Sometimes when submitting bug reports for computer programs, I'll see developers say they need to "triage" an issue.

I'm triaging this issue now. It started appearing sometime after version 3.4

Searching triage shows that it is used in the medical field for determining issue priority. However, I'm interested to know how the term specifically applies to computer programming and whether it still has the same meaning.

What does it mean to "triage an issue" in computer programming?

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    Possible duplicate of When to have bug triage meetings in SCRUM process? – gnat Mar 21 '18 at 16:12
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    A dev who tells you this can mean with that term whatever he/she means with it - so the best way to find out is to ask him/her. But in general, "determining issue priority" is a possible interpretation, and "determining how or when a bug was introduced" is typically part of that process, so I don't see what your question is. – Doc Brown Mar 21 '18 at 16:12
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    This was already answered by the English Language & Usage question you linked to. “Triaging an issue” is specific to software development, and therefore has no special meaning. – amon Mar 21 '18 at 16:22
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    It still has the same meaning. "Triage" is just an ordinary English word; software developers use it the same way as medical staff do. – Robert Harvey Mar 21 '18 at 16:24
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    What is your question? Do you want to know what "triage" means in computer programming or do you want to know what the person meant with that sentence? You already answered the first question yourself, it is just the normal English meaning which is also used in medicine. And the second question can only be answered by the person who made that statement. – Jörg W Mittag Mar 21 '18 at 21:24

Triage has a very specific meaning, but only within the field of medicine. When it comes to issue tracking, the term was borrowed from medicine and used in a similar way: a simple initial assessment of the priority of the bug: do now, do sometime and never do; close.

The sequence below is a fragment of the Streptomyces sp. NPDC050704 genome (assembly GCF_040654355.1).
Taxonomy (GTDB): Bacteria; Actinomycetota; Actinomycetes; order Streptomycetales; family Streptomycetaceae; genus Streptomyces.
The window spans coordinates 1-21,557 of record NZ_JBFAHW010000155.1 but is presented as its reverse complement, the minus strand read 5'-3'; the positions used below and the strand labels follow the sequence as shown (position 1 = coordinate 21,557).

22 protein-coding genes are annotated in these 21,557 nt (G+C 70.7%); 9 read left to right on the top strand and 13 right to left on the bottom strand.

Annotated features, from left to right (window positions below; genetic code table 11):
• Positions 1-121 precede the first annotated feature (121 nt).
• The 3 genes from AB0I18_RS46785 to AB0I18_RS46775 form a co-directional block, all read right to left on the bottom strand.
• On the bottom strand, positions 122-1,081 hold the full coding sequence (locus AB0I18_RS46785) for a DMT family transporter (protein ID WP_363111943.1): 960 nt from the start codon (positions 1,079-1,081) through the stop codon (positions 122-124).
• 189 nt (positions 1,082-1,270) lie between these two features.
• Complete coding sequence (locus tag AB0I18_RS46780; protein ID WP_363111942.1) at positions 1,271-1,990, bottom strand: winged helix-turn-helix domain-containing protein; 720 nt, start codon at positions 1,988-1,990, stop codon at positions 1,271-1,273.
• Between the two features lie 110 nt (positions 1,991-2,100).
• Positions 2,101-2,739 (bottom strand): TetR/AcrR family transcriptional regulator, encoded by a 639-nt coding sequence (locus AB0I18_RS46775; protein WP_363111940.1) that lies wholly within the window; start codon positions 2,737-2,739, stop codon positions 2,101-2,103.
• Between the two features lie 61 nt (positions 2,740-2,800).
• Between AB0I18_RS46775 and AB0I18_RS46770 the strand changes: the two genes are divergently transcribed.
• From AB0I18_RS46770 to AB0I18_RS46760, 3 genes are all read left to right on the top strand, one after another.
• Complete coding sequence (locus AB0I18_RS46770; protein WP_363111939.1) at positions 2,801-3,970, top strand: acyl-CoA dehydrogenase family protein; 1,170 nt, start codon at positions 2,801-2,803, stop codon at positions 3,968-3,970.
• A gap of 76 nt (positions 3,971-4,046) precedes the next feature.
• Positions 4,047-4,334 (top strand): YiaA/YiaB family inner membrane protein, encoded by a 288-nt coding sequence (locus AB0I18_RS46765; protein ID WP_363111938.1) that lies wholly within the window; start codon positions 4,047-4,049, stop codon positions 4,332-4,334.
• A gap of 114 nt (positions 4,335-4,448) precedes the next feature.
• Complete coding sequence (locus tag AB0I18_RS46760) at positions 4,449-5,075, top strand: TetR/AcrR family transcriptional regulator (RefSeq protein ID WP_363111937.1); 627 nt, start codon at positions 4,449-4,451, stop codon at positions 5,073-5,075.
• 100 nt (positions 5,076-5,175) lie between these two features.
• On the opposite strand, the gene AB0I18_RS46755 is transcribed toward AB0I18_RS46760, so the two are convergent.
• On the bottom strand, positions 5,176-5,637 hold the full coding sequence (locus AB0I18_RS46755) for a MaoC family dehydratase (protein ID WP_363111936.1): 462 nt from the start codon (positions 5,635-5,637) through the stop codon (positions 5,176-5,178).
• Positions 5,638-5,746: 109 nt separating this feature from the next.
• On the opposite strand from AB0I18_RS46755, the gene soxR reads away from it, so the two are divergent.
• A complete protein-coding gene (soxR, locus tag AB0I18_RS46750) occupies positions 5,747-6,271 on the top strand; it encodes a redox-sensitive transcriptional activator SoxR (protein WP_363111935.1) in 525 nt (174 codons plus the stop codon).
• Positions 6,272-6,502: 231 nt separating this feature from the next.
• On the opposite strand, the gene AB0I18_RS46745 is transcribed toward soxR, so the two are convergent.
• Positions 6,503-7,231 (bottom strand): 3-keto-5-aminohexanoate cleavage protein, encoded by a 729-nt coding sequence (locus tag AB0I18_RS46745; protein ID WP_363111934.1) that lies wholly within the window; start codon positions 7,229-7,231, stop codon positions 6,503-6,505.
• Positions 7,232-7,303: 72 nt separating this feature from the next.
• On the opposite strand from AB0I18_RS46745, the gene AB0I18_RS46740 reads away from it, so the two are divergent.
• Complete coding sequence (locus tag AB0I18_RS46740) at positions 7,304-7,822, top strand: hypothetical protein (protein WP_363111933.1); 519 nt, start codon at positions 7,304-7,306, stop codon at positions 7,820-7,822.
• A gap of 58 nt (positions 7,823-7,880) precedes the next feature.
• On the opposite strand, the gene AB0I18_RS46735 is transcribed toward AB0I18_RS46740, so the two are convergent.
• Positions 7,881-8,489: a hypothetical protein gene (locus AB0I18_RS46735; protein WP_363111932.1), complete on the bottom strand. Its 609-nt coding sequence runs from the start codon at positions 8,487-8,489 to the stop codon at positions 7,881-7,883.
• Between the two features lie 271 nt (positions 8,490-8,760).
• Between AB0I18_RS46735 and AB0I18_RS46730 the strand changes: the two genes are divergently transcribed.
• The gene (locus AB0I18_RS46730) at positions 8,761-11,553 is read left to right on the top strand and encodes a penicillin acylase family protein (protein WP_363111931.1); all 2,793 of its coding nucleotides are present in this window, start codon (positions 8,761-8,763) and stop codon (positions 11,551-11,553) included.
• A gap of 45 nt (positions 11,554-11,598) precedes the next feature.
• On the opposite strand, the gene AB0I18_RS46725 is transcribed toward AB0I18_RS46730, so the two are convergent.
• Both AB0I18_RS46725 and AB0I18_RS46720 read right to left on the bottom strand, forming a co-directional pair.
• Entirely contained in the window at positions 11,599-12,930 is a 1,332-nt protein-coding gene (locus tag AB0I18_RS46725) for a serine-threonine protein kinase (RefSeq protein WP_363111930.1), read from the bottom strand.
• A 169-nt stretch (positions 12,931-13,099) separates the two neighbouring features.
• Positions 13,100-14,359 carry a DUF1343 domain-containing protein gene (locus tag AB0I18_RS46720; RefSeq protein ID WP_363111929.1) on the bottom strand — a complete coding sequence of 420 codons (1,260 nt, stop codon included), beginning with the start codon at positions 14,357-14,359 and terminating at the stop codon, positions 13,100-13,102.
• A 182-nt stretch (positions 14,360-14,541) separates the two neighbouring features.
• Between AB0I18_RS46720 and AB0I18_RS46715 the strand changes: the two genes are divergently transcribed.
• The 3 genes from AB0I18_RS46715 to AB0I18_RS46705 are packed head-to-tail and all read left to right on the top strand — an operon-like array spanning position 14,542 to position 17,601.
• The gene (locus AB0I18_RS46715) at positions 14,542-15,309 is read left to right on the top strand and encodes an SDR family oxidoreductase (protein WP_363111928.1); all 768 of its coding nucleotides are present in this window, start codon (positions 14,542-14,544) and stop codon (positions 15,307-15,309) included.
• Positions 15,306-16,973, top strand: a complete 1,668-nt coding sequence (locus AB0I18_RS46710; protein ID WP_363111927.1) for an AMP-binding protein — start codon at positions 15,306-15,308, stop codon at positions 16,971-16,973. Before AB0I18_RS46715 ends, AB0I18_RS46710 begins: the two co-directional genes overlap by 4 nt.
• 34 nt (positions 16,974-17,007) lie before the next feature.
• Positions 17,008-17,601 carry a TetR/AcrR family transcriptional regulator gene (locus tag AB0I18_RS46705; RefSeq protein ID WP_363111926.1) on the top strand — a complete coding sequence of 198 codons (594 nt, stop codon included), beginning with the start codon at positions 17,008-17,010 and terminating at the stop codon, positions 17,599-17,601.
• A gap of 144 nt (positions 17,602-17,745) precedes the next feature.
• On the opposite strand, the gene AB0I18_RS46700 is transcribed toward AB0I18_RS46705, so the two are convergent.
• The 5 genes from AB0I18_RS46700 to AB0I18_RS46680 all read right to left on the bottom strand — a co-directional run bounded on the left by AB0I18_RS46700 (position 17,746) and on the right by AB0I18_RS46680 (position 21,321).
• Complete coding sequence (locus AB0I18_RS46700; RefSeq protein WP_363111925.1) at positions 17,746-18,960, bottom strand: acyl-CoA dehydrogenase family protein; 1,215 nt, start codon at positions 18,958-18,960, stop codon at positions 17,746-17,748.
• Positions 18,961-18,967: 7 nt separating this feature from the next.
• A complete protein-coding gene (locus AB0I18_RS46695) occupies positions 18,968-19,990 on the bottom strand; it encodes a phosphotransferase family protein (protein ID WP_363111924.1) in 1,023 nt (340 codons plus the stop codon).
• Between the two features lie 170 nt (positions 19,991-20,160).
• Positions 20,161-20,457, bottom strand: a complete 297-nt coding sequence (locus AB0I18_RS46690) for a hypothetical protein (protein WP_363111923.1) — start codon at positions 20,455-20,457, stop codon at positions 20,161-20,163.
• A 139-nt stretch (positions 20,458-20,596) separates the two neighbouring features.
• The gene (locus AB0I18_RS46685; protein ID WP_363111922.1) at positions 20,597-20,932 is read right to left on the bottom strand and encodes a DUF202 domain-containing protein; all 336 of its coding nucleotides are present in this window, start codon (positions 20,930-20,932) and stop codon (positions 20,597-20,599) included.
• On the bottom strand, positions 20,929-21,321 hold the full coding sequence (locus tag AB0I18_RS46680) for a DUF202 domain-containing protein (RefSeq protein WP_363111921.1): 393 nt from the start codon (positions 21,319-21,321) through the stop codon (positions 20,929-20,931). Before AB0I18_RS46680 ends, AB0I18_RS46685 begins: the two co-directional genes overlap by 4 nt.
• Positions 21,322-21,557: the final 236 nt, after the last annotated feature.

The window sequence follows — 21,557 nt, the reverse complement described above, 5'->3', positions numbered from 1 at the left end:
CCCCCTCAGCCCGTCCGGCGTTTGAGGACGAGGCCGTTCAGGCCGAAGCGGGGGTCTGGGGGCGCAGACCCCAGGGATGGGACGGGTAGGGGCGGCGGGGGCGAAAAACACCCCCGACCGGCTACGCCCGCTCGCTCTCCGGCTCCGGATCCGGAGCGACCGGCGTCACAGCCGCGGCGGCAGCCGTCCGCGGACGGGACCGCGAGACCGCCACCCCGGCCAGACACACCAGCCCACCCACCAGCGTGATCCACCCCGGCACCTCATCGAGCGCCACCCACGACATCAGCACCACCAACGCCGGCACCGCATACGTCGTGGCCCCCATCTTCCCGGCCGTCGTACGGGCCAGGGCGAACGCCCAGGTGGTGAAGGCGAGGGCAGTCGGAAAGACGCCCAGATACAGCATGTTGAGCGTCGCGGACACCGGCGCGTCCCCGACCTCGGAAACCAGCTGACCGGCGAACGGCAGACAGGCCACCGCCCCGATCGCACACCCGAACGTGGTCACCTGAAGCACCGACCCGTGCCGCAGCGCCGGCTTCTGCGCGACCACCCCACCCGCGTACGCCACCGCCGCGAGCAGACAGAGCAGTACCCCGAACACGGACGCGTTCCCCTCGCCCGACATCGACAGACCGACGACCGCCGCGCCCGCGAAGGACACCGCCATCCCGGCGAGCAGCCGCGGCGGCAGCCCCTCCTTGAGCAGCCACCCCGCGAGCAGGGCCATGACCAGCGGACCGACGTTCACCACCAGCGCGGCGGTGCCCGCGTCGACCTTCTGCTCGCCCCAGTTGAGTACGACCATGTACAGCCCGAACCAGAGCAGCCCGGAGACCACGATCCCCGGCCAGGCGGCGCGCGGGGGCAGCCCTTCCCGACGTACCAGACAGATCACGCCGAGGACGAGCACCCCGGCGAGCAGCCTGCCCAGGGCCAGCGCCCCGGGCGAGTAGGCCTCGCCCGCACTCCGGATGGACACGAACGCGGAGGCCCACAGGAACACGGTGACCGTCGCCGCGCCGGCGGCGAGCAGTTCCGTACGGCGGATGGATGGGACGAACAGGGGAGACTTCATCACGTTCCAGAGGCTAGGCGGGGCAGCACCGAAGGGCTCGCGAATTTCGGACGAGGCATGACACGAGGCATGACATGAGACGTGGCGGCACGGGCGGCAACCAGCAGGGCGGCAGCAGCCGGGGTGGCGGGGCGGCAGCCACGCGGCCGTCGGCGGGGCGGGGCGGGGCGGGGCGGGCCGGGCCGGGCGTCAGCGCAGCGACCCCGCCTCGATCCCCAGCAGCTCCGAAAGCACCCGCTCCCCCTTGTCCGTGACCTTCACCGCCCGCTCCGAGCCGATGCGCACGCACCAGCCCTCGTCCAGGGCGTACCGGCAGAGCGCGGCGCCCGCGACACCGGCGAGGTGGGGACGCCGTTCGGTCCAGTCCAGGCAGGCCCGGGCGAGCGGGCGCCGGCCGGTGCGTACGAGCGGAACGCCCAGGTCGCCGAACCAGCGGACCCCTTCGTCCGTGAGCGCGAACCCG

However, as with all such terms, they slip into the realms of "management speak" all too quickly: folk think it sounds good and repeat it without really understanding what they are saying. So it becomes debased and these days could mean absolutely anything.

So in your specific case, ask the developer what they mean by "I'm triaging it now" for only they can know.

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    While the word triage entered English from the French via the medicine, it's a perfectly well defined word. From the Oxford English Dictionary: "The process of determining the most important people or things from amongst a large number that require attention." The fact that some people may use it incorrectly doesn't rob it of its meaning. – Charles E. Grant Mar 21 '18 at 16:24
  • @CharlesE.Grant, I agree that it shouldn’t rob it of its meaning. But it all too often can. Take a completely different word: terrific. Clearly the stem of the word should give a clue to its meaning: to cause terror. But who uses that archaic meaning these days? When enough folk use a word in a new way, that becomes the new meaning of the word. – David Arno Mar 21 '18 at 16:48
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    “When I use a word,” Humpty Dumpty said, in rather a scornful tone, “it means just what I choose it to mean—neither more nor less.” “The question is,” said Alice, “whether you can make words mean so many different things.” “The question is,” said Humpty Dumpty, “which is to be master—that's all.” – candied_orange Mar 21 '18 at 17:01
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    @DavidArno You have this back to front I'm afraid. Medicine borrowed it as an extant term: etymonline.com/word/triage – Robbie Dee Mar 22 '18 at 13:22

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